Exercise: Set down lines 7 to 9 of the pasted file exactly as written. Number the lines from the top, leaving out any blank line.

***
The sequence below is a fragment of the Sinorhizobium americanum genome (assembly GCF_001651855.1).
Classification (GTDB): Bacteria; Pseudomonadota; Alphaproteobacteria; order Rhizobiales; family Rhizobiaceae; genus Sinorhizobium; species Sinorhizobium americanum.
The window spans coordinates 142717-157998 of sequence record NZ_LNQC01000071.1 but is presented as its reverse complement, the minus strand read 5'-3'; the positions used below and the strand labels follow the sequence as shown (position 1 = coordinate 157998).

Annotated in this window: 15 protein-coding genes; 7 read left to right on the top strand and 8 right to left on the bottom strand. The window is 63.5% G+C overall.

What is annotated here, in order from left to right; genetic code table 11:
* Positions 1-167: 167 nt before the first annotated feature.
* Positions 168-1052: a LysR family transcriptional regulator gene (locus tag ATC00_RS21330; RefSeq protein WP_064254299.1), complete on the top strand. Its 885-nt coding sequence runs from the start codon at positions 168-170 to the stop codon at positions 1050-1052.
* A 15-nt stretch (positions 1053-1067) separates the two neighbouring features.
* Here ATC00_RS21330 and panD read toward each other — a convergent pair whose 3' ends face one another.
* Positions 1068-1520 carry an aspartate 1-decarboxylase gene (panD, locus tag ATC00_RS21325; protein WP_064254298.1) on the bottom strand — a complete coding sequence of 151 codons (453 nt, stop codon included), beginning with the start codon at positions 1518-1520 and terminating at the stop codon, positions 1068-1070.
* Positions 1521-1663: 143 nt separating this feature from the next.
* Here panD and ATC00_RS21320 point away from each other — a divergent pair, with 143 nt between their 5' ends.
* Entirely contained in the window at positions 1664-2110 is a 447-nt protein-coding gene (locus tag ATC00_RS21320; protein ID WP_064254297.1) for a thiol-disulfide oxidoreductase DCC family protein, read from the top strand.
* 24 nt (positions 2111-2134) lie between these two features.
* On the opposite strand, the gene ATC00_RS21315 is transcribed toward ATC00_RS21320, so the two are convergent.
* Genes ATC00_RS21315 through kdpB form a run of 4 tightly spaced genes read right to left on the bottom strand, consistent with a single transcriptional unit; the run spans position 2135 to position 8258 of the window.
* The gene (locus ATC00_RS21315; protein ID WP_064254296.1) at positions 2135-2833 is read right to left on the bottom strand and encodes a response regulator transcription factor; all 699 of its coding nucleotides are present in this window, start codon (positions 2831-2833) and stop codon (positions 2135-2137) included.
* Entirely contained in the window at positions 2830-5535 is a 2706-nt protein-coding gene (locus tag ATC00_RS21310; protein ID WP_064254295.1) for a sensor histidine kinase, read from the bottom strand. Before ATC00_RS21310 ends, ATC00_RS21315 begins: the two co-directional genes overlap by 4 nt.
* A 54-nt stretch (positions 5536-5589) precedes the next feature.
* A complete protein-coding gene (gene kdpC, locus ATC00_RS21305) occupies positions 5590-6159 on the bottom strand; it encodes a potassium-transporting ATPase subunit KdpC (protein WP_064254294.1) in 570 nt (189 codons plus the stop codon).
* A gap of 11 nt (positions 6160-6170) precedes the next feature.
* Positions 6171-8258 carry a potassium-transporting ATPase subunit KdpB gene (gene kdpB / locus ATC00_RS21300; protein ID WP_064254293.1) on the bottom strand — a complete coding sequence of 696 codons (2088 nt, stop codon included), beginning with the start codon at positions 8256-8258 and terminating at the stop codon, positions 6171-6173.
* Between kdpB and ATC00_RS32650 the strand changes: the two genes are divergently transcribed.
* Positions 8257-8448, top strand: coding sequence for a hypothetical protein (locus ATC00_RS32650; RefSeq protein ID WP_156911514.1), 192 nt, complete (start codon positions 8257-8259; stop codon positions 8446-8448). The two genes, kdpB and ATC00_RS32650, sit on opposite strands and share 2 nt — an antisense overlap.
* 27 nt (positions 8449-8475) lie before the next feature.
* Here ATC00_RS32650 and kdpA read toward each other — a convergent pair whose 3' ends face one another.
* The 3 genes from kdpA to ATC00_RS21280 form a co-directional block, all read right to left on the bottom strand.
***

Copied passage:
* Positions 168-1052: a LysR family transcriptional regulator gene (locus tag ATC00_RS21330; RefSeq protein WP_064254299.1), complete on the top strand. Its 885-nt coding sequence runs from the start codon at positions 168-170 to the stop codon at positions 1050-1052.
* A 15-nt stretch (positions 1053-1067) separates the two neighbouring features.
* Here ATC00_RS21330 and panD read toward each other — a convergent pair whose 3' ends face one another.